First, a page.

Advanced fire protection and detection systems are present in modern jetliners today. They’re attached to cabin compartments and engines and consist of heat sensors and smoke detectors. Small aircraft owners are given the choice to install them in the fuselage because they claim fires rarely happen on business jets (although you can never be so sure).
Cybersecurity: Private Jets Still Fitted With Prehistoric Tech (Prone To Cyber Attacks)
After alleged NASA hacker Chris Roberts commandeered a United Flight using only a smartphone, FAA had to impose stricter standards on the design of aircraft systems, in turn, prompting more manufacturers to address security issues in today’s modern jetliners. Unfortunately, not all private jets have been upgraded so that makes them an easier target.
Collision Sensors: Helps Avoid Bumps On The Runway
The Traffic/Surface Collision Avoidance System plays a big role during flight and taxi operations respectively and is only available for large aircraft (19 passengers and up), and an updated version (TCAS II) is built for planes with 30 passengers and above. As you can see in the photo above, most accidents on the runway involve smaller aircraft.
Highly Automated Flight: Commercial Jets Can Fly Straight Even When Pilots Are Incapacitated
The A320 Autopiloting system is one of the most advanced in the industry today and even more user-friendly than its counterparts. It also spawned a new generation of electronic systems and is still widely used today. Commercial craft such as the whole Airbus fleet have the ability to prevent dangerous maneuvers and even maintain a flight path without a pilot.
Power Generators: Extra Energy When All Else Fails
Every commercial airliner has an emergency system to help revive all the major components if everything fails mid-flight. It’s known as a Ram Air Turbine and is deployed automatically after power failure. However, it is only useful if the jet flies a certain speed (in most cases, a little dive) in order to generate enough pressure to revive the whole craft.
Crew Fatigue Monitoring: Avoids Untoward Incidents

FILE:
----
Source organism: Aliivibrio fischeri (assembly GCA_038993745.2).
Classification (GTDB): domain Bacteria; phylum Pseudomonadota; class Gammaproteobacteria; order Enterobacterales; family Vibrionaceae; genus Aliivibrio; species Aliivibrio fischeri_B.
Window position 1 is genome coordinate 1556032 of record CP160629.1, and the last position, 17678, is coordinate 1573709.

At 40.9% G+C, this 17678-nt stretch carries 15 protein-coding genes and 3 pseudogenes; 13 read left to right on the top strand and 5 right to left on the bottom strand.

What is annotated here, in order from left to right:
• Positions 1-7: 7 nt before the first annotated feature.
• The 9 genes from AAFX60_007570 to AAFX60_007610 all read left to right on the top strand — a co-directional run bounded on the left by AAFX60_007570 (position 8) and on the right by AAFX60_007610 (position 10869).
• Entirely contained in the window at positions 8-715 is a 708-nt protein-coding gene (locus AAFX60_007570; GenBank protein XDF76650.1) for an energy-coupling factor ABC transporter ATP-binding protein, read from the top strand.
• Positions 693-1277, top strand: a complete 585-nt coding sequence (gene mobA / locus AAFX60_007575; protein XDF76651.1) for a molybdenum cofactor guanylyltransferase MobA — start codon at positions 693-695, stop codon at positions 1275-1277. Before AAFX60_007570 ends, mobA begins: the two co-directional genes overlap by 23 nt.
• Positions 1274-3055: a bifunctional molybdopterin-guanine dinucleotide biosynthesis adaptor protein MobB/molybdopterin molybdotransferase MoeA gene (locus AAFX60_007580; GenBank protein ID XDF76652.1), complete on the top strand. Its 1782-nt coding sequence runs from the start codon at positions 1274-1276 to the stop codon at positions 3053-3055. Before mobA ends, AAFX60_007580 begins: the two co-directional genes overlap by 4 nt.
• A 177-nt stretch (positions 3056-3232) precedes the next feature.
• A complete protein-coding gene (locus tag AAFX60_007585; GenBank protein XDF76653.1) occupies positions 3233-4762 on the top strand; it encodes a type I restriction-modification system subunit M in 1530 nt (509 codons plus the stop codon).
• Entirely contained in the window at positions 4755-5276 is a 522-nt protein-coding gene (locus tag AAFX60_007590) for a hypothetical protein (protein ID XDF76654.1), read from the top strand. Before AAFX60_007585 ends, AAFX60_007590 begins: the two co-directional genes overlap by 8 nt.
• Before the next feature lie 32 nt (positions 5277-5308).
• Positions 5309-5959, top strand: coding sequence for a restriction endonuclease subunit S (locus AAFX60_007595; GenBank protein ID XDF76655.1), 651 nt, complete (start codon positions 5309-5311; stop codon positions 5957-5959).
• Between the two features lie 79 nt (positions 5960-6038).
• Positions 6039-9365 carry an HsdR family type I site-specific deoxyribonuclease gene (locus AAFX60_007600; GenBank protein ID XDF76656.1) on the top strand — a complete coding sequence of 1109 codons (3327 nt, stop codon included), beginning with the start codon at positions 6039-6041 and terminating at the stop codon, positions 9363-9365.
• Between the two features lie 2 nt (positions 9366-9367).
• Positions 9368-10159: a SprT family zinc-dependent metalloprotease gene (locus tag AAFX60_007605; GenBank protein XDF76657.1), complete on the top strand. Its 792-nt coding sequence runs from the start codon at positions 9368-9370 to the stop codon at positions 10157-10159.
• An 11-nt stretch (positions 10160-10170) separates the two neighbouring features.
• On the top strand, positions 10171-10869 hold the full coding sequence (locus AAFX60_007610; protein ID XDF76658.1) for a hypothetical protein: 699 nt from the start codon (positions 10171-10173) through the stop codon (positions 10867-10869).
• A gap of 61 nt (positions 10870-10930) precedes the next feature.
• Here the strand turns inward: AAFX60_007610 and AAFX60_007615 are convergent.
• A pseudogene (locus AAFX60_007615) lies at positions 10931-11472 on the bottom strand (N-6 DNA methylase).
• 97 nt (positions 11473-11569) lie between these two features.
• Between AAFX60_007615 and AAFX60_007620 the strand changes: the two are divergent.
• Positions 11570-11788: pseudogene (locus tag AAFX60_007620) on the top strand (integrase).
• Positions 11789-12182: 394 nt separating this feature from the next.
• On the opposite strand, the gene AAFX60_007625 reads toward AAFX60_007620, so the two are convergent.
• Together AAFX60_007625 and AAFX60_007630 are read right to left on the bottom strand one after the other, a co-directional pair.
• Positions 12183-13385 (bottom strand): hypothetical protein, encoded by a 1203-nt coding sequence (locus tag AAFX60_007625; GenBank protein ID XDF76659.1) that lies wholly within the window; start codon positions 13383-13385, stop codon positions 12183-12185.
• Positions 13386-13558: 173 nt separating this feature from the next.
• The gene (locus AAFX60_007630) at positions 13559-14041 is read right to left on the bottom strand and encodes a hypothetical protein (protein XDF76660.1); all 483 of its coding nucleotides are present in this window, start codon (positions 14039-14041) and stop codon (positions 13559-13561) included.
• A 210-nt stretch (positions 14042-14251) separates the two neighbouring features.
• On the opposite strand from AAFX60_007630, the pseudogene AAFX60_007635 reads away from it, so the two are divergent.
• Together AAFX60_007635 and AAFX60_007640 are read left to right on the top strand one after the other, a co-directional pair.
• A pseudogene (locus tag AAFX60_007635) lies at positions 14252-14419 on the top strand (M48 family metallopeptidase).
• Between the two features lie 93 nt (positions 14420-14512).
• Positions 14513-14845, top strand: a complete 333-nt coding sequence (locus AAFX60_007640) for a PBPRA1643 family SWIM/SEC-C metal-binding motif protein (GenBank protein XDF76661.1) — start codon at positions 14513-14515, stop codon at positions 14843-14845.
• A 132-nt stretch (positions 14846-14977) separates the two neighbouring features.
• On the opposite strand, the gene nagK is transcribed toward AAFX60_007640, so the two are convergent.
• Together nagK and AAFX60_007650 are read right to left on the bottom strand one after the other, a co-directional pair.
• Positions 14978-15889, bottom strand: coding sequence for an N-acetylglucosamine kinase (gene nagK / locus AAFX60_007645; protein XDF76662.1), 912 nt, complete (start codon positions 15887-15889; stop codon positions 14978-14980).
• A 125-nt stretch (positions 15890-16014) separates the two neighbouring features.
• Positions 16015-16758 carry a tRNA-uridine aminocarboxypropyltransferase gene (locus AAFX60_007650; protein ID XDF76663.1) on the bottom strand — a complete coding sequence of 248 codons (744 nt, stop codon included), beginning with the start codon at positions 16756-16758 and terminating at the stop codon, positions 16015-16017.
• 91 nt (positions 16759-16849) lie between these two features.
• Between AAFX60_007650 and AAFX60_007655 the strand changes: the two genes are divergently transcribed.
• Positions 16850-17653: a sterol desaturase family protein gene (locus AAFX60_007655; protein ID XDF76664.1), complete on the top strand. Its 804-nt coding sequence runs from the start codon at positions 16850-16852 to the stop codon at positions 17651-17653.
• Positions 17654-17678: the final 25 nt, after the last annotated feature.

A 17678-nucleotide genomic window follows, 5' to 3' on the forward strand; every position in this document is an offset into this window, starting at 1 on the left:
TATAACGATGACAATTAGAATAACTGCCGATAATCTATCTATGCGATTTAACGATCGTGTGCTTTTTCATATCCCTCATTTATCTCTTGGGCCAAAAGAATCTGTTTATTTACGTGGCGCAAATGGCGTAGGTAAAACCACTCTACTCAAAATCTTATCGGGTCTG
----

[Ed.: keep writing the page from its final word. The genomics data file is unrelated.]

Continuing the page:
Airlines employ fatigue risk management systems. For example, the Boeing Alertness Model has been tested using apps (CrewAlert) to measure the crew’s fatigue levels and generate fatigue reports to minimize the risk of accidents. It trains the pilot when to sleep and how to manage stress in the comfort of their seat.
MCAS: Helps Avoid Stalling
This little component controls aircraft angles and was responsible for the 737 Max crashes. But Boeing is currently upgrading the software to prevent mishaps. If designed flawlessly, it gives the pilot a huge advantage. For example, if the system detects a slight change in pitching angles, the horizontal stabilizer adjusts itself to inform the pilot through feedback by the controls.
Just compare the cockpit of an A320 to a Learjet. The commercial airliner wins because of the huge advantages in systems and features, even the commercial crew can just sit back and relax knowing that the jet is too automated (it can even perform an auto-landing). Not too many private jets have this built-in, with manufacturers charging a few thousand bucks for upgrades.
Commercial Crew = Better-Trained Than Private Crew
It’s a fact that commercial pilots are better in terms of experience (more hours, and ratings) than private ones. Airlines uphold the highest standards and the accident rates of business jets in Europe for example, are a bit higher than commercial jets: 84% comes from General/Private Aircraft while 4% are from Commercial Airliners, according to Eurostat.